Being Californian and always eager to break out the legs when the weather is even remotely warm enough, I decided to wear shorts while out walking Kenji this last weekend, a rare sunny and beautiful weekend in New York. Bad decision, considering I had already experienced last year how utterly weird New Yorkers get about posthaste post-winter shorts. (It’s never daily temperature that dictates sartorial decisions, but season.)
I strolled down the long park in front of my apartment with Kenji, me humming lightly to myself as I contemplated how lovely the yellow daffodils along the path were, him determinedly searching for every remote sign of dog piss, happily sniffing away, then lifting his leg and urinating vehemently all over the already-marked territory. It was in this fashion that I ended up walking well ahead of Kenji and stretching his leash out to its entire five-foot length.
Two homeless guys sitting on a bench nearby broke off from their conversation as I passed. One flashed me a toothy grin.
“How long does that get, EH?” he asked.
To emphasize the magnitude of his question, he held up his fingers and indicated lengthening and shortening by intermittently moving them farther away from then closer to each other.
I flashed him an awkward smile. “I think that’s about the limit,” I said, yanking on Kenji’s leash, then hurried on down the path.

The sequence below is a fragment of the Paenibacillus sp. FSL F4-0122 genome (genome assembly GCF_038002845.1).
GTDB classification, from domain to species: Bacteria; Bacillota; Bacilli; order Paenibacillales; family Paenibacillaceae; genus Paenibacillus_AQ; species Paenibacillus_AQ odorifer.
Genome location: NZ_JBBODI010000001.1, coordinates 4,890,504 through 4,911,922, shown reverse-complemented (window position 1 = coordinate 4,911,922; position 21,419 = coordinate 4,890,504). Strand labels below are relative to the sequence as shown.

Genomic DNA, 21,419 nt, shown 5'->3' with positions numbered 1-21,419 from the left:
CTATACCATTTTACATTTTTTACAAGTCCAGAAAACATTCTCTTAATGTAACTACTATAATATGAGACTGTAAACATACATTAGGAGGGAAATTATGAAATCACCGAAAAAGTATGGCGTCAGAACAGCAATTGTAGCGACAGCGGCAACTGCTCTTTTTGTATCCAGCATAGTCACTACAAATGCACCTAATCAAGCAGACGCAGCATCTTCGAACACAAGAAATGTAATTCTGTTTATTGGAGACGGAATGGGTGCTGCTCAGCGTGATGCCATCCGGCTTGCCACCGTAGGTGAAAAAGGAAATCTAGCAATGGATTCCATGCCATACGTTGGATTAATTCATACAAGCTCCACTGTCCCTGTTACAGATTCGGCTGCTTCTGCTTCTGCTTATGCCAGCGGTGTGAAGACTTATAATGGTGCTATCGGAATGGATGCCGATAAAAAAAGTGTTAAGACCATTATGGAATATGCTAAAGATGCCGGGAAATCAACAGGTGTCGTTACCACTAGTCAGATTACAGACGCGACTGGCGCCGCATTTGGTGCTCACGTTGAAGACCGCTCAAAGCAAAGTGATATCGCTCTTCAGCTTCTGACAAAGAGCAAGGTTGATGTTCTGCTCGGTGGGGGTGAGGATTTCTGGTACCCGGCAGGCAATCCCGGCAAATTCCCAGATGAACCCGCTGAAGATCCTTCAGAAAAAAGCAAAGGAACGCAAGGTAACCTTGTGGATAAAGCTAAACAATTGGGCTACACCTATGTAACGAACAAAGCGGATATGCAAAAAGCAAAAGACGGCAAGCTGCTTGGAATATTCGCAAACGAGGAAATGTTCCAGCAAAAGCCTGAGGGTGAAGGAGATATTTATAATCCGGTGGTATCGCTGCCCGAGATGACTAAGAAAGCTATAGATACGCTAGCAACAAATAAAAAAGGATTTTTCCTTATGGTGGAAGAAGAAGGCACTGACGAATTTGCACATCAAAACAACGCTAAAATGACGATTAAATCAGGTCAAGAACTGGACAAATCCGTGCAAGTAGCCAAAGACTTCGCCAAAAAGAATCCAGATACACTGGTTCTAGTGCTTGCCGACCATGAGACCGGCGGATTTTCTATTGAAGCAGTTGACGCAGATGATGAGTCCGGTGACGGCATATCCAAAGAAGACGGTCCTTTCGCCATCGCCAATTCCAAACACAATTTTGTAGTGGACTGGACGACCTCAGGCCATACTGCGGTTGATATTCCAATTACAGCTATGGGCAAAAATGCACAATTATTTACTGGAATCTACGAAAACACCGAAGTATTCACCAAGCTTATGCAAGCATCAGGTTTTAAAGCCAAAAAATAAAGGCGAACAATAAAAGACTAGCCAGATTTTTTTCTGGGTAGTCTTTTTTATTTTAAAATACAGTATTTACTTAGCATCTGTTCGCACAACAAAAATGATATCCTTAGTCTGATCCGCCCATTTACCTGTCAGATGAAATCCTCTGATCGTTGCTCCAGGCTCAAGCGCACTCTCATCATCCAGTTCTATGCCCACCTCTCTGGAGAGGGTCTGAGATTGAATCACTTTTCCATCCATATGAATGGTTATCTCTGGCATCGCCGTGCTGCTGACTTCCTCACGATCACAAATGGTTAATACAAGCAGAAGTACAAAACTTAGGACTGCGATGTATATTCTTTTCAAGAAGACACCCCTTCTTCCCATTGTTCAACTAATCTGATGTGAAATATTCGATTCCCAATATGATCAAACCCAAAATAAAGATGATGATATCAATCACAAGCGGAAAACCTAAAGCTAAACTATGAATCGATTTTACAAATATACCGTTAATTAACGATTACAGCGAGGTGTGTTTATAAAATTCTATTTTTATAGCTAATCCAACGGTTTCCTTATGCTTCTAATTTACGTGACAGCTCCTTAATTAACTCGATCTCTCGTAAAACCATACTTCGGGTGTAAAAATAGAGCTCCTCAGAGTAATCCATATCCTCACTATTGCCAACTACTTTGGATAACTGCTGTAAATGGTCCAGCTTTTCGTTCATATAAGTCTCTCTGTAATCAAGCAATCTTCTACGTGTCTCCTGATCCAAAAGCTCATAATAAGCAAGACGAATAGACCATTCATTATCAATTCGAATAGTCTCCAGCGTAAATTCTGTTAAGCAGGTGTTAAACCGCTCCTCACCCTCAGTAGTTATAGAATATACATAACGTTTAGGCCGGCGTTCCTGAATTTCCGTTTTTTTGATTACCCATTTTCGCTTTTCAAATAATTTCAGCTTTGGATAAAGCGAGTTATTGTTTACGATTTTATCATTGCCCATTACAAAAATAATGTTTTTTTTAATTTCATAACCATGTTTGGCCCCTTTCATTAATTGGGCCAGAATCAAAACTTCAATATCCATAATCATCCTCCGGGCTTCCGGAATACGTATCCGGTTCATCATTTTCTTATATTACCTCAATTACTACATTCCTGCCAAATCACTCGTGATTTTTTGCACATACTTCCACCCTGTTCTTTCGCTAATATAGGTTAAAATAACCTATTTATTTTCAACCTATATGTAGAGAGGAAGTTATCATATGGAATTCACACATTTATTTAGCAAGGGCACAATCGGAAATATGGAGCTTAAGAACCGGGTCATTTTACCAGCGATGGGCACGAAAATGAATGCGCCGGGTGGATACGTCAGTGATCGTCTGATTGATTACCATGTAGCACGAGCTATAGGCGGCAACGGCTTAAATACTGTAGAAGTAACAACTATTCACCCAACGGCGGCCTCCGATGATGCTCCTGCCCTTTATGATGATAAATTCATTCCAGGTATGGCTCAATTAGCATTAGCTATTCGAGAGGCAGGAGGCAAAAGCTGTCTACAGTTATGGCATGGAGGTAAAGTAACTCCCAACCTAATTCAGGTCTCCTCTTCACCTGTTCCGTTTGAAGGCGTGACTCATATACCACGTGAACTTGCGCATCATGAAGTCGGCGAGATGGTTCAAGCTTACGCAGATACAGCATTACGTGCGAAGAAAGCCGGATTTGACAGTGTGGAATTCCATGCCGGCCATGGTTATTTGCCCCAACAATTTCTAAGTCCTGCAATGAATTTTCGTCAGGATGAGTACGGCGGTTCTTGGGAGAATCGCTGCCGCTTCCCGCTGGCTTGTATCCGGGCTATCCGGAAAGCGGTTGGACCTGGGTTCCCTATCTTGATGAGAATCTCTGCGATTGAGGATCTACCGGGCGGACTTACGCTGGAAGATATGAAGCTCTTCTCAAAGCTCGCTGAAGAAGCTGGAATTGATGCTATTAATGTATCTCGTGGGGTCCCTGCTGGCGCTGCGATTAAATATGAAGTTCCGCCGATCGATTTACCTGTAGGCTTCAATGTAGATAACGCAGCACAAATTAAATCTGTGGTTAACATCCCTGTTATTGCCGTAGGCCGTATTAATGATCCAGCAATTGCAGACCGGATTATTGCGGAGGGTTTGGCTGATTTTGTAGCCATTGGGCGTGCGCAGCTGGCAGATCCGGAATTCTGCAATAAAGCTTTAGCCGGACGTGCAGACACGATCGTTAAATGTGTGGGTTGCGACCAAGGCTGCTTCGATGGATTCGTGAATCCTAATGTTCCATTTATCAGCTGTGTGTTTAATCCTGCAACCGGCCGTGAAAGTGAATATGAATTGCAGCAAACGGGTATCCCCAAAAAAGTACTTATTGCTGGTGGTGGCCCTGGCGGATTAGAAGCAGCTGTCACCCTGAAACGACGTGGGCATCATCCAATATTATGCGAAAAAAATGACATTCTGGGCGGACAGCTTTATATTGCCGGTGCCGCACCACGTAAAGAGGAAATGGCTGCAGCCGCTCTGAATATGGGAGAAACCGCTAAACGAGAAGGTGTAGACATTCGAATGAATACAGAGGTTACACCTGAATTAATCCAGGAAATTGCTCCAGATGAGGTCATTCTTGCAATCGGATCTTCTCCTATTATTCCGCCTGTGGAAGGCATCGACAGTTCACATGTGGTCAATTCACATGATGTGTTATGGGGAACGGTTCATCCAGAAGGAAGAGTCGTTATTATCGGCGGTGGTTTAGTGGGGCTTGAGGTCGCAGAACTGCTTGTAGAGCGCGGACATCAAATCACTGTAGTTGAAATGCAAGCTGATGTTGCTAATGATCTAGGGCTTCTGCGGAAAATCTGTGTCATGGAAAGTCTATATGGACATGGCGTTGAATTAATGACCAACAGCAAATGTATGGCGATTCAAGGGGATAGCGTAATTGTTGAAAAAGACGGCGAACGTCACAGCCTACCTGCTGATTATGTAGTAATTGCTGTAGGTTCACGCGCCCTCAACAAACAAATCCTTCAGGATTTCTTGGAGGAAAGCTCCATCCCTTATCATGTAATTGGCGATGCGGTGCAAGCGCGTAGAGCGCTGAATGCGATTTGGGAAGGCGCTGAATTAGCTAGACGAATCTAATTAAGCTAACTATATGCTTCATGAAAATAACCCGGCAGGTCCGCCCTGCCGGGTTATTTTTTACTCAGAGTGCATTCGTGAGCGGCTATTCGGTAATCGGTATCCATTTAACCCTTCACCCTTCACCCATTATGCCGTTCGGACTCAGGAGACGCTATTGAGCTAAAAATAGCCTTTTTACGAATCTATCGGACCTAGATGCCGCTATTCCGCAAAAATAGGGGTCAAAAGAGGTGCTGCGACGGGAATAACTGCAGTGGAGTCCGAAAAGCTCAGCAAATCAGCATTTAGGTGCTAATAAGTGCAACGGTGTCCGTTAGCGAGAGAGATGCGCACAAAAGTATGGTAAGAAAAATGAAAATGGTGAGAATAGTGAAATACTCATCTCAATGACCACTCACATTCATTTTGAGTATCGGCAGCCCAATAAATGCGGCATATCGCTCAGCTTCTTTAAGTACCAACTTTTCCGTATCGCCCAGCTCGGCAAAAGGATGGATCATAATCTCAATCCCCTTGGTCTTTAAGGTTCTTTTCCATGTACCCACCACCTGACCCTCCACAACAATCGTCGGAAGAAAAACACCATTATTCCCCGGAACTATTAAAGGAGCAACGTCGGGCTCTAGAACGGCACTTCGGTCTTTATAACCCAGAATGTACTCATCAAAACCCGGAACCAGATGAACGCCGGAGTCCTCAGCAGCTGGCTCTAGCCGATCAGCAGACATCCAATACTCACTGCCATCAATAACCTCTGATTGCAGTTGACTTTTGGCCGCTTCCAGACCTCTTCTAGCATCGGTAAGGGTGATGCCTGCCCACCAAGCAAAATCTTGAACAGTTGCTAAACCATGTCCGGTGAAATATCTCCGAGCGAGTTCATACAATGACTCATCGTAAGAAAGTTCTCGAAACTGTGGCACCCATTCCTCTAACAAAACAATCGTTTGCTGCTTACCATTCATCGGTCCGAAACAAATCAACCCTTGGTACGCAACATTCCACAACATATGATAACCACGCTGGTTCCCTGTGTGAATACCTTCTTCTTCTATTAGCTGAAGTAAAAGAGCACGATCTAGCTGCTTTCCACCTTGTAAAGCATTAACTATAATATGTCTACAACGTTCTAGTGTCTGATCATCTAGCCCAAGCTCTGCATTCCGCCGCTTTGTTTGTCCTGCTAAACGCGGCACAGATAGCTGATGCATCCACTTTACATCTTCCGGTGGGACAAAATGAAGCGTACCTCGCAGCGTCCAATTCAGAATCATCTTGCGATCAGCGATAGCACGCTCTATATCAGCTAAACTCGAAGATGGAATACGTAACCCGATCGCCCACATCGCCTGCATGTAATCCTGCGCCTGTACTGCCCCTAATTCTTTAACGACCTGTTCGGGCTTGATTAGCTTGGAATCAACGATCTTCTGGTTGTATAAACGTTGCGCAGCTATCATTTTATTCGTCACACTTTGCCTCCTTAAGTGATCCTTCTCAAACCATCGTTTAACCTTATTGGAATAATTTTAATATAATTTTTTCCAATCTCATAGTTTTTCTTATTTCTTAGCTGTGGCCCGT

About a block down, we passed by two more homeless men yet again people-watching from a park bench. Admittedly, I have no way of confirming whether these considerate gentlemen were appreciative of my ass or very, very enthusiastic dog aficionados, but I’ll leave that to you to decide.
Upon passing, I heard them say, “I’d like to own me a sweet thang like that, mm MMM!”
I felt my cheeks flush, and resisted the urge to turn around and confirm my suspicions. I mean, what can you do in a situation like that? Spinning around in a huff and telling them to shut it could possibly wrought a defensive, potentially dangerous/at the least aggravating response, and even if merely a relatively peaceful exchange were to ensure, I would already have acknowledged — and thus affirmed — their wanton and completely unwelcome attempts. So instead, I opted for avoidance.
“Kenji, come!” I tugged on Kenji’s leash and as usual felt him resisting the pressure. I tugged again. Second tug usually resulted in begrudging acquiescence, so when Kenji resisted yet again, I finally turned around to see what had his attention. To my consternation, Kenji had chosen just that moment to pop a squat. He looked up at me with a sad look on his face, then promptly began to rid himself of the biggest, slowest load of doggie doo from his relief-seeking bowels.
So, again, what could I do? I waited unhappily for him to conclude his business, shifting uncomfortably from foot to foot and trying to pull my sweater down farther to cover as much of myself as I could. Then when he had finished, I bent over to pick up Kenji’s residue. Then, red in the face, I briskly walked away with Kenji in tow as the homeless men hooted appreciatively at my retreating backside.